In 1988, the majority of Britons couldn’t name their MP – but a staggering 92% of the population knew the name of an ANC leader imprisoned 6000 miles away in Robben Island. Fast forward to 2005 and more people wore white Make Poverty History wrist-bands than voted for the government. There’s a deep internationalist tradition on these islands, but in 2012 the 99% have shut the door.
One reason for that is obvious; when our homes, jobs and savings are threatened instincts of self-preservation will tend to crowd out the generosity of spirit on which all solidarity actions depend. It is no accident that both the international anti-globalisation movement and the Jubilee and Global Call to Action Against Poverty movements which succeeded it all experienced their peaks during the long boom.
Across the Western world insecurity is breeding insularity – but also exposing that progressives have a different account of fairness from the public whose interests we claim to champion.
One report from Oxfam – A Safe and Just Space for Humanity – argues that we must learn to live above a social floor but below a planetary ceiling, in a state of ‘justice’ where nobody has so little their life cannot be tolerably sustained, but nobody consumes so much that we are all endangered. It is informed by earlier work by Alex Evans of New York University’s Centre for International Cooperation in which he argues that climate constraints mean we need an account of how to allocate ‘fair shares’ of the resources and wealth which currently exist instead of assuming a long-term consensus on growth.
These interventions are highly provocative, intelligent and timely, but we need to recognise that justice and fairness are not technical variables to be measured but political concepts to be struggled over. They are the most fiercely disputed terms in politics precisely because most public policy debate boils down to justice as fairness versus justice as desert – is ‘justice’ secured when everybody has an equitable share, or when people get out roughly what they put in?
This is the tension which animates public policy debates from welfare reform in Britain to immigration in South Africa and given the political brutality with which the definition of ‘fairness’ is contested inside nations we can hardly hope to define it away when it comes to relationships between them.
That means the thinkers and activists of the global justice movement need an answer for the American car worker who believes he has ‘earned’ more carbon space than the Bangladeshi villager by virtue of making goods the rest of the world wants to buy. We won’t find an answer which will satisfy him until we accept it’s neither a philosophical abstraction nor a question capable of being settled by development ‘science’. Instead this is politics in the raw; the struggle about who has what, how they got it, whether they should keep it and with what legitimacy it can be taken away. The fight to frame justice – not just the campaign to secure it – is the battle we need to win now.
The Security Council decided today to close down the UN observer mission in Syria, which I once predicted would be a “heroic failure”. But this isn’t quite the end of the UN political presence on the ground, as the BBC reports:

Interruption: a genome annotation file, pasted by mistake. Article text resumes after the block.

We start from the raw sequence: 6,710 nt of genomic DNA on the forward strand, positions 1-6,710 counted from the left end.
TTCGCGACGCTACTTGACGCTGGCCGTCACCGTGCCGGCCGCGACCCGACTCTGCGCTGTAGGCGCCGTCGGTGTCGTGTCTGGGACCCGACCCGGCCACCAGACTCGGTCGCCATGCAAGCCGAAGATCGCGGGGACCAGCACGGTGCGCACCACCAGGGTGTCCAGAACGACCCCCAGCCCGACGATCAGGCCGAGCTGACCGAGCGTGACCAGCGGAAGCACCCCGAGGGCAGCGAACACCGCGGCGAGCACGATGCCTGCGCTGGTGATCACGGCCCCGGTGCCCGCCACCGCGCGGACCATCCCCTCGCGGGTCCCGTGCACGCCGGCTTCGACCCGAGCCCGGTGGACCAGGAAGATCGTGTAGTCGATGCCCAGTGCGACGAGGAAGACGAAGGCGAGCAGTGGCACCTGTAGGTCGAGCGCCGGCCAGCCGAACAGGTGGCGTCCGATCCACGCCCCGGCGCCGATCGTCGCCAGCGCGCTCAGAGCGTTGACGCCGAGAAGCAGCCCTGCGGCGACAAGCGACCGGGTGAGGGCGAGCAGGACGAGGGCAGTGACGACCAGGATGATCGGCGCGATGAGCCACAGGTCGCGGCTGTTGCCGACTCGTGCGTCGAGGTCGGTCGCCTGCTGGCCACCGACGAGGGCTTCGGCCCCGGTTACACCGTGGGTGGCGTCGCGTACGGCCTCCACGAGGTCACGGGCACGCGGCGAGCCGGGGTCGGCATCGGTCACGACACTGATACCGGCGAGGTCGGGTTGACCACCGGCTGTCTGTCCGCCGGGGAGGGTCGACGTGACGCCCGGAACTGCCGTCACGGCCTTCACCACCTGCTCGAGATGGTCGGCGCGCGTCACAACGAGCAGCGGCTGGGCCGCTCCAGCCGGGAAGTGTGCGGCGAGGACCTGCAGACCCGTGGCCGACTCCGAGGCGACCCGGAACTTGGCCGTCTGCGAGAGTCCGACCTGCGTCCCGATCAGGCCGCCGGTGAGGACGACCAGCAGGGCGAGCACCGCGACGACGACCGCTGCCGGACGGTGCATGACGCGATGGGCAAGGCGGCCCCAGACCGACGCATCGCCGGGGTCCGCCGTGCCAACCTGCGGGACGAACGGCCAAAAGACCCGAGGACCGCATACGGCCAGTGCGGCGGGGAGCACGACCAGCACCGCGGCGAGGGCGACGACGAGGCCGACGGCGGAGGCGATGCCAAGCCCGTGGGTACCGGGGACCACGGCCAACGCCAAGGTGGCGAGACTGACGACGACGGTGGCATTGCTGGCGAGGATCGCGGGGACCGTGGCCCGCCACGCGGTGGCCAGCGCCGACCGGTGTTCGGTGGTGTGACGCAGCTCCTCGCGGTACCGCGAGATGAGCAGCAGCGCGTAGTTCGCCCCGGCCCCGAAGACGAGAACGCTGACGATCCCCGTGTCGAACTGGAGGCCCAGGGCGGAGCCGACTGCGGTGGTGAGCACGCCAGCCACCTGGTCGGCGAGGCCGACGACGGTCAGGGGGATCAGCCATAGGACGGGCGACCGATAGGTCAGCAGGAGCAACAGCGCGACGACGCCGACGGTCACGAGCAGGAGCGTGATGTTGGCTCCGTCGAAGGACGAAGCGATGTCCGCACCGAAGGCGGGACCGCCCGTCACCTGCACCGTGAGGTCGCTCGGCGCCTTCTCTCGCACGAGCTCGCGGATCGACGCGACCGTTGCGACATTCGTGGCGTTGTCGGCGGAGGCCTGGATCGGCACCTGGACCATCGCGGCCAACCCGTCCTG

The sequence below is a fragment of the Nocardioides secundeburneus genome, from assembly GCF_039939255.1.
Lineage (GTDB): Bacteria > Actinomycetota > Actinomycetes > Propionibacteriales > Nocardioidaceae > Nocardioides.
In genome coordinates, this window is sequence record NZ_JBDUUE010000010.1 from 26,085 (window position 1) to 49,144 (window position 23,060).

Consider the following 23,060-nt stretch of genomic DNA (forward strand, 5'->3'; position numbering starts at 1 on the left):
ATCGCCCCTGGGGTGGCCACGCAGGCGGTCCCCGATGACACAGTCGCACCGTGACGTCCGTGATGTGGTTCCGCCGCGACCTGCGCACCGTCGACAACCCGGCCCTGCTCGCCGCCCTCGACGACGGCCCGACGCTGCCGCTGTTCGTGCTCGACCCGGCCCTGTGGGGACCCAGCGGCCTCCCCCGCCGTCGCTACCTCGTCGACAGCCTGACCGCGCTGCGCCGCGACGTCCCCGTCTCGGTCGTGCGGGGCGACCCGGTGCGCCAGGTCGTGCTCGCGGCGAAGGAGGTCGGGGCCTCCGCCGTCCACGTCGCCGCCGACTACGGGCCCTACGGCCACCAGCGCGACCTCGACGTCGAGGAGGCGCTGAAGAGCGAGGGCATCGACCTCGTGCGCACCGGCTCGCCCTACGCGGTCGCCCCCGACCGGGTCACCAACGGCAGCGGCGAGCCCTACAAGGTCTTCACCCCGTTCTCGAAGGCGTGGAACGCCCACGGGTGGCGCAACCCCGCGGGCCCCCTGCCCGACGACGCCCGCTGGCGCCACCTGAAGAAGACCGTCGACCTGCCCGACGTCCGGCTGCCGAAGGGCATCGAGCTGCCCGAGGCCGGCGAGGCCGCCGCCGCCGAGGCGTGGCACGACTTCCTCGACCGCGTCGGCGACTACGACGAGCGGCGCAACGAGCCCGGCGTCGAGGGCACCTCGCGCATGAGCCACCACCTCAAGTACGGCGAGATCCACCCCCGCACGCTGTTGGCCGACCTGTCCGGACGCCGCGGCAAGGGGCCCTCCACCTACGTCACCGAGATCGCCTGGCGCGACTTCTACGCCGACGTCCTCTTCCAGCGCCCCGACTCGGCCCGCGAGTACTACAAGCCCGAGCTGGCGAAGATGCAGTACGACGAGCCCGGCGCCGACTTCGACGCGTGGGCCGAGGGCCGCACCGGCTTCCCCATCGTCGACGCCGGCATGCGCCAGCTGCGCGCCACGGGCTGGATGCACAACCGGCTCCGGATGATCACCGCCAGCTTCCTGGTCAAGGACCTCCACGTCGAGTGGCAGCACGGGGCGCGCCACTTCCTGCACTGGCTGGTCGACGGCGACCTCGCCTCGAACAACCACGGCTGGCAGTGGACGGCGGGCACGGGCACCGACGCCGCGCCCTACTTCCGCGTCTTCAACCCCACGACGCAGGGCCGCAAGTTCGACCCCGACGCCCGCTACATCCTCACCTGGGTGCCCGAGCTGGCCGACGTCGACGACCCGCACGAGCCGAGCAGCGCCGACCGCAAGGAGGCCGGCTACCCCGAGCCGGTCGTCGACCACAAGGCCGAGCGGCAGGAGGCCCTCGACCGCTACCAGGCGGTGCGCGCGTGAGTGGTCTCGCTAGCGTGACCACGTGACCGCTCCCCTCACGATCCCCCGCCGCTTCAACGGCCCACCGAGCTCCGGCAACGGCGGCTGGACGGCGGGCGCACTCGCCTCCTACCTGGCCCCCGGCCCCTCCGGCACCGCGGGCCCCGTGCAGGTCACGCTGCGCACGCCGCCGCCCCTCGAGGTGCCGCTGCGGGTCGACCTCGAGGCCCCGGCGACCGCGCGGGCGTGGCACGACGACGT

Although the 101 remaining military observers will leave Damascus over the next eight days, a civilian liaison office is due to remain and a new special envoy is expected to be appointed.
What can such a political mission achieve? Here’s a few historical analogies from a paper I wrote for USIP last year:
What happens if preventive diplomacy fails and decision makers choose to cross the Rubicon and unleash full-scale war? Counterintuitively, political missions may still have a role to play in this scenario, urging the parties to at least limit the level of violence and maintain some channels of communication during the fighting. As noted earlier in this report, UN missions currently play a role in trying to mitigate a number of ongoing conflicts, including those in Somalia and Afghanistan. The United Nations also has a long-standing presence in the Occupied Palestinian Territories, which has continued to operate during crises such as Israel’s 2008–09 incursion into Gaza (“Operation Cast Lead”). During that crisis, the Office of the UN Special Coordinator for the Middle East Peace Process (UNSCO) engaged in behind-the-scenes diplomacy with all sides—once Israel pulled back, UNSCO turned to facilitating the flow of humanitarian aid into Gaza. It is a conduit for communications with Hamas that other actors cannot undertake directly.
Political missions can thus play a useful functional role during active conflicts, although they are typically constrained by both security issues and a lack of political leverage. . . . A mission deployed during the early phase of a war can identify ways to mitigate the damage, but this ultimately depends on the combatants’ cooperation.
Syria’s combatants are unlikely to prove very cooperative.
There’s mounting confusion at the UN about who will replace Kofi Annan as the envoy to Syria. Everyone knows that it’s meant to be veteran UN mediator Lakhdar Brahimi. But it’s widely rumored that Brahimi is holding up the announcement because he wants a clear vote of support from the Security Council, which is not so easy these days.